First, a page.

Is there any requirement (Codex, ISO...etc) which would indicate whether <10cfu/1g or <1cfu/0.1g would be the preferred reporting format?


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#9 Charles.C

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Posted 11 December 2017 - 11:54 PM

Interesting- I've not come across that before in my education or my (relatively brief) time in industry.

 

Check out slide 26 of this Powerpoint from FSIS: https://www.fsis.usd...pdf?MOD=AJPERES

which makes the point that the portion of test sample will dictate the theoretical limits of detection.

 

Does this explain why a lot of specifications will not say 'less than X per gram' or whatever, but rather 'ABSENCE of pathogen in X grams of food sample'?

 

I am at the limit of my knowledge here, so I suggest finding someone more microbiology oriented on this forum, or just speak to your pathogen testing lab so they can explain!

 

Ben

 

Hi Ben,

 

Indeed, the sample size is directly related to detection sensitivity, eg some texts use 25g, others are more strict and require 50g which will increase chance of detection.

 

The terminologies used relate as to whether the testing procedure is qualitative or quantitative.

 

ABSENCE in 25g sample means that using a (hopefully) standard qualitative procedure, the pathogen was not detected in 25g. (Absence per se in a product lot is impossible to prove due statistical/analytical sampling errors).

 

As in yr link MPN techniques are quantitative so allow a numeric expression, eg <3 cfu/g where the detection limit can be lower than direct plating techniques but also likely require a lot more work.

 

Since most/all specs have a zero tolerance for pathogens like salmonella the labs normally only use a qualitative procedure for this.

In comparison S.aureus usually has a finite limit in specs so a quantitative procedure is employed, either direct plating or MPN.


Kind Regards,

 

Charles.C


#10 Charles.C

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Posted 12 December 2017 - 12:13 AM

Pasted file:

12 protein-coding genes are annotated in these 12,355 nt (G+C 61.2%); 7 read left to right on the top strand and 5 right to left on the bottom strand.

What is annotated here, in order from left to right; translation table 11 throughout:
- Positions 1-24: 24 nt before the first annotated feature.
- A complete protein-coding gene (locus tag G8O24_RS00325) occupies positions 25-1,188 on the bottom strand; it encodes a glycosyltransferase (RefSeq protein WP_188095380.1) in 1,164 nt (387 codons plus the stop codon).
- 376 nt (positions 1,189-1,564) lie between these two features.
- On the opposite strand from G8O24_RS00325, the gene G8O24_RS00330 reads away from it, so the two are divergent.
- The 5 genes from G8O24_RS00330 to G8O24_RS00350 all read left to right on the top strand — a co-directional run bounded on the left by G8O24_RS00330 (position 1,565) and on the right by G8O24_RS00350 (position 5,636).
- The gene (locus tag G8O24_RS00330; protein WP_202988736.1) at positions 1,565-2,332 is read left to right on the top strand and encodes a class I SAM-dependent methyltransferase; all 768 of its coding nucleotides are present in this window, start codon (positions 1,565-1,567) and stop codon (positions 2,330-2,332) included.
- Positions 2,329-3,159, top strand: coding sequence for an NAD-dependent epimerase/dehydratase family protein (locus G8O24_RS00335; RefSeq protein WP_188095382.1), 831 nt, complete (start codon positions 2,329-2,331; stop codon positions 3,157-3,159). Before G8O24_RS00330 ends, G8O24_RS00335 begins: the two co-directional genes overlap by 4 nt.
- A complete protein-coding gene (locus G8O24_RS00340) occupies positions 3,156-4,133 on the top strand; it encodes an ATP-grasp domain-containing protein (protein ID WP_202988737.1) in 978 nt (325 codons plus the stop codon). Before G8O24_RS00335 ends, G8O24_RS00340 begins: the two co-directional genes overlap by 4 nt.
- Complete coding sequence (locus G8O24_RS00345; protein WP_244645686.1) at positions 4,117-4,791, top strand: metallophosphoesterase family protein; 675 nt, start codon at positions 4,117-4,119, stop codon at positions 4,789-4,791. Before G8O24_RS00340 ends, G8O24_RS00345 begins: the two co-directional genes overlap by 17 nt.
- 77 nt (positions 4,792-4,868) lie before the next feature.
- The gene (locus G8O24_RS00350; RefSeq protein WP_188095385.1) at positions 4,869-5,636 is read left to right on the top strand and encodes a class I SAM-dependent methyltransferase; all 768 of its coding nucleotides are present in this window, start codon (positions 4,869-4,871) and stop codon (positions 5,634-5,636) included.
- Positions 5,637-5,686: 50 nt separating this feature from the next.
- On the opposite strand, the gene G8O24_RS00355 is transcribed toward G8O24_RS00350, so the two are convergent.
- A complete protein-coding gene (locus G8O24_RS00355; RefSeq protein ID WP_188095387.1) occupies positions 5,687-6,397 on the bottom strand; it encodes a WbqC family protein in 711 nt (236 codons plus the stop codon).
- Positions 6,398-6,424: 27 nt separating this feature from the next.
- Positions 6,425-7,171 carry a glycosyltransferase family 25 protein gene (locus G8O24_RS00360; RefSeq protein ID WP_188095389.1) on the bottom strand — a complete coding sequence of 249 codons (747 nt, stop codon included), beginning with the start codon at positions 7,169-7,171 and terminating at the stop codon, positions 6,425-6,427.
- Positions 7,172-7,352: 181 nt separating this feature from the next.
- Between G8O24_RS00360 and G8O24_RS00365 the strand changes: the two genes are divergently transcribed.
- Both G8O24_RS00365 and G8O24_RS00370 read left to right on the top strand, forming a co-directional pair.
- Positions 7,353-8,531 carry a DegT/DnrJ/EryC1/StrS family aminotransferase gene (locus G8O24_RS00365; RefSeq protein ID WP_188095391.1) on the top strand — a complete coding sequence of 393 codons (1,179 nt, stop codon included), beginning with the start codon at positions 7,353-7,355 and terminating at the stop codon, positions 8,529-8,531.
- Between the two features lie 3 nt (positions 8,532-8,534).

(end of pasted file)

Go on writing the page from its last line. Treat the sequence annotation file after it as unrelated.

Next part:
Hi Charlie

Thank you for the input above.

What I’m taking from everything so far is that whether we state <10cfu/1g or <1cfu/0.1g , these should be equivalent. It seems that only when the spec states <1cfu/g that they are actually incorrect.

Is there any requirement (Codex, ISO...etc) which would indicate whether <10cfu/1g or <1cfu/0.1g would be the preferred reporting format?


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Hi earthbornstew,

 

It is more usual to use 1g as a reference. eg <10cfu/g. This format is typically used in Product Specifications.

 

<1cfu/g is a possible Product Specification (obviously more strict than <10cfu/g) but will likely require a MPN technique if product is a solid. (Or perhaps via use of mutiple Plates if direct plating).

 

For a liquid, testing compliance to such a spec. is directly achievable using a 1ml sample (zero diluent) and the Maths in my Post 5 (However sometimes the liquid is too viscous etc so that a diluent must be used)


Kind Regards,

 

Charles.C


#11 earthbornstew

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Posted 21 December 2017 - 10:29 AM

Hi Everyone

Just a quick update. We’ve reviewed this and discussed with some of our suppliers and they’ve agreed going with <1 CFU/0.1g.

Thanks for all the advice.